The Department of Education has issued a set of guidelines on the proper use
of Philippine flag befitting its role as symbol of the country’s sovereignty and
“Our flag deserves respect which our students both from public and private
schools should bear in mind at such an early age,” said Education Secretary
Jesli A. Lapus.
In a memorandum, Lapus said that during flag raising and retreat ceremonies,
there should be actual singing of the national anthem and not by canned music.
He added that no tattered or badly-faded flag should be allowed to fly in any
school or office.
He also directed the DepEd community to refer to the provisions of RA 8491 on
the proper display and use of the Philippine flag, on the singing of the national
anthem and the prohibited acts on its use.
“It’s about time we get reminded of our patriotic duty to renew efforts to respect
and pledge allegiance to this icon of a nation that is truly free,” he added.
Among the provisions of the RA 8491 is the design of the flag, allowed and
prohibited ways of its use, the pledge to the national flag and penalties for
violation of any part of the law. Section 12 of the law states that “when the
Philippine flag is flown with another flag, the flags, if both are national flags,
must be flown on separate staffs of the same height and shall be of equal size.”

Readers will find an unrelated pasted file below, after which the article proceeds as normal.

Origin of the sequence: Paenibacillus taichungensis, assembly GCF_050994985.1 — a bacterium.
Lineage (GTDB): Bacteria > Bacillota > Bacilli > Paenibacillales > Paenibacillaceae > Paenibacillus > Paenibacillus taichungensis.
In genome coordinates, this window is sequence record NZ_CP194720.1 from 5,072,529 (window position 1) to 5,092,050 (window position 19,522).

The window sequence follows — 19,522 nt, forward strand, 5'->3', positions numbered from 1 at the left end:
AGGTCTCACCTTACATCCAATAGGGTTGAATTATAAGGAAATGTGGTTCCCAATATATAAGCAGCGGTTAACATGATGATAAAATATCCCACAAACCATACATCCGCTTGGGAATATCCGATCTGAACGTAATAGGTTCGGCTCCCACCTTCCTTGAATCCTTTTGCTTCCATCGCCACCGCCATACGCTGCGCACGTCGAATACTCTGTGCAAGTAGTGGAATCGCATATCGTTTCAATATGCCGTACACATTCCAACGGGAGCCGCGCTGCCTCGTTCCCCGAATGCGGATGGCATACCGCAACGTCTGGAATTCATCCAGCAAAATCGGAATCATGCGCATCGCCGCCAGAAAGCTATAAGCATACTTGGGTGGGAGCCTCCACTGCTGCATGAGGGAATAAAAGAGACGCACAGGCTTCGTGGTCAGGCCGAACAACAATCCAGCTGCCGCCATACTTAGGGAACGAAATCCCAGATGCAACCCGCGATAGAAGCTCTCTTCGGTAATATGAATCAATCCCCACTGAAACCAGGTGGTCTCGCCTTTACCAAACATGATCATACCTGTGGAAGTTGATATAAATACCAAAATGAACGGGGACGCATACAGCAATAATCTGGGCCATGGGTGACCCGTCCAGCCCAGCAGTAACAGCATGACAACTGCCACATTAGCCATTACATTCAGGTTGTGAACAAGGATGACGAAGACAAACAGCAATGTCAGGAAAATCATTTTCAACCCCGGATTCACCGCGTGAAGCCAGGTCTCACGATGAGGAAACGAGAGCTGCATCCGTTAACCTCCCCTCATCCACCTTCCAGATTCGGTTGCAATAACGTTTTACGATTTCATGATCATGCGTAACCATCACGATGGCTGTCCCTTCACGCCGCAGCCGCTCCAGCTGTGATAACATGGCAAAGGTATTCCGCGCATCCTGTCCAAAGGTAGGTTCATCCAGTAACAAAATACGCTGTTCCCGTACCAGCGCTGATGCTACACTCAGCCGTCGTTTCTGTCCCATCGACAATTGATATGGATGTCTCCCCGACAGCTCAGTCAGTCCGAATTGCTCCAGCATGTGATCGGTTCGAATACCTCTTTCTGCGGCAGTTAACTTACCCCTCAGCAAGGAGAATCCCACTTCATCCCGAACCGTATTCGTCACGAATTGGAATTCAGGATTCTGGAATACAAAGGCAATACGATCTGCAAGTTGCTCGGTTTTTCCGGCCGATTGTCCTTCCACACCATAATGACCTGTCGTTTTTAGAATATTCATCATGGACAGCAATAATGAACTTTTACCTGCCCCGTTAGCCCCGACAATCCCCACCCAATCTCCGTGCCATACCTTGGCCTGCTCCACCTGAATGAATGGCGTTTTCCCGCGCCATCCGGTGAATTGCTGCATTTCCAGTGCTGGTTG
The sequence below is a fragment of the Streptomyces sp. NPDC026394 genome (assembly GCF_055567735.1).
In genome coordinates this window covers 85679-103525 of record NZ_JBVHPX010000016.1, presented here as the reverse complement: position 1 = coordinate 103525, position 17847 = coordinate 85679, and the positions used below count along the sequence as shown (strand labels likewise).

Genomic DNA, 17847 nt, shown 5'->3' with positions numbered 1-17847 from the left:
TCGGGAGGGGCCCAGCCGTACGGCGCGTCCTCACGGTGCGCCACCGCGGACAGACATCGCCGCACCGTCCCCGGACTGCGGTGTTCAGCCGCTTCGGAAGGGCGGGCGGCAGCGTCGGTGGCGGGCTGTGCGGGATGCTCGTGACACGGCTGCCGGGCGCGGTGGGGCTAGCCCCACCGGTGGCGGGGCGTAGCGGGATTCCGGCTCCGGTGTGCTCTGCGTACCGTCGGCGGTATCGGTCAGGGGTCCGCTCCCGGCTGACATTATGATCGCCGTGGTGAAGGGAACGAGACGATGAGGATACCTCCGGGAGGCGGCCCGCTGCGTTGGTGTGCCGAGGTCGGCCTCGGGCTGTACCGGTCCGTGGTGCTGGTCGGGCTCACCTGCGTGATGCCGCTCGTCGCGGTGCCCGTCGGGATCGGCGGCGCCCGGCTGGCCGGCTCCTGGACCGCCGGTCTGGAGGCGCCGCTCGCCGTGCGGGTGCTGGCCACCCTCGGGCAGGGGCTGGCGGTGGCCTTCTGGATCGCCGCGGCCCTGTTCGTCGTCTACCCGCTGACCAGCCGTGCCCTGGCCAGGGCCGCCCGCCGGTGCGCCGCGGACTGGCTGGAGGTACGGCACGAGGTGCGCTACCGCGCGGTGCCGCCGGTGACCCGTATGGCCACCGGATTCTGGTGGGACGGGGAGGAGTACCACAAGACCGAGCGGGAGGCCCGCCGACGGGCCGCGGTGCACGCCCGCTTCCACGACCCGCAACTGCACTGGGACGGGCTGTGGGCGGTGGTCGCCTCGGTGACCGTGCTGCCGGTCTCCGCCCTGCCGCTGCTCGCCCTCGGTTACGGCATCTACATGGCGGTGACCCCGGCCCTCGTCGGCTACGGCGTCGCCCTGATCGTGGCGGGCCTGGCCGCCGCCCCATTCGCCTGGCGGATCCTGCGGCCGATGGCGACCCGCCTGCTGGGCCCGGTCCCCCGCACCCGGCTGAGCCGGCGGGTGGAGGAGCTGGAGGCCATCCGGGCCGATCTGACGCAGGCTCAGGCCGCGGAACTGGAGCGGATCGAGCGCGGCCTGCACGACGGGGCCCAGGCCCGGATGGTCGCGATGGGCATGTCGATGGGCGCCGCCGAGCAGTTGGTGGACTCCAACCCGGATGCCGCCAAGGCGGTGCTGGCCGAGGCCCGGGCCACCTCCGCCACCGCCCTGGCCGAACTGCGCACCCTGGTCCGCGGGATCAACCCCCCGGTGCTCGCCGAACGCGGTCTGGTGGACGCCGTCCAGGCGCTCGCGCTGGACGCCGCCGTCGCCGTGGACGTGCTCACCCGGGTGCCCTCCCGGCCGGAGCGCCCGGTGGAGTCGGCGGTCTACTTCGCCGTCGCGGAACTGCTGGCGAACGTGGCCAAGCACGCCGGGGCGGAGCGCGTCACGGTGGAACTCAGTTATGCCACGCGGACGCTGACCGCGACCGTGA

It also directs that “the Philippine flag shall be hoisted first and lowered last.”
Moreover, people should be conscious about is displaying the flag on a flagpole.
The law also states that “if in a hanging position, the blue field shall be to the
right (left of the observer).
Since the flag is commonly displayed in schools, offices and stages or platforms,
the law also dictates that “the flag shall be at the left (facing the stage) or the left
of the office upon entering.”
Prohibited acts involving the Philippine Flag are as follows:
1. Lowering the flag to salute or compliment any person or object.
2. To use the flag “as a drapery, festoon, tablecloth, covering for ceilings, walls,
statues or other objects, as a pennant in the hood, side, back and top of motor
vehicles, a staff or whip, for unveiling monuments or statues; and as
trademarks, or for industrial, commercial or agricultural labels or designs.”
3. Displaying the flag “under any painting or picture, horizontally face-up, below
any platform, or in discotheques, cockpits, night and day clubs, casinos,
gambling joints and places of vice or where frivolity prevails.”
4. Wearing “the flag in whole or in part as a costume or uniform,
5. Adding “any word, figure, mark, picture, design, drawings, advertisement, or
imprint of any nature on the flag.”
6. “Print, paint or attach representation of the flag on handkerchiefs, napkins,
cushions, and other articles of merchandise.”
7. Use the flag as “display or be part of any advertisement or infomercial.” and
8. “To display the flag in front of buildings or offices occupied by” those who are
not Filipino citizens.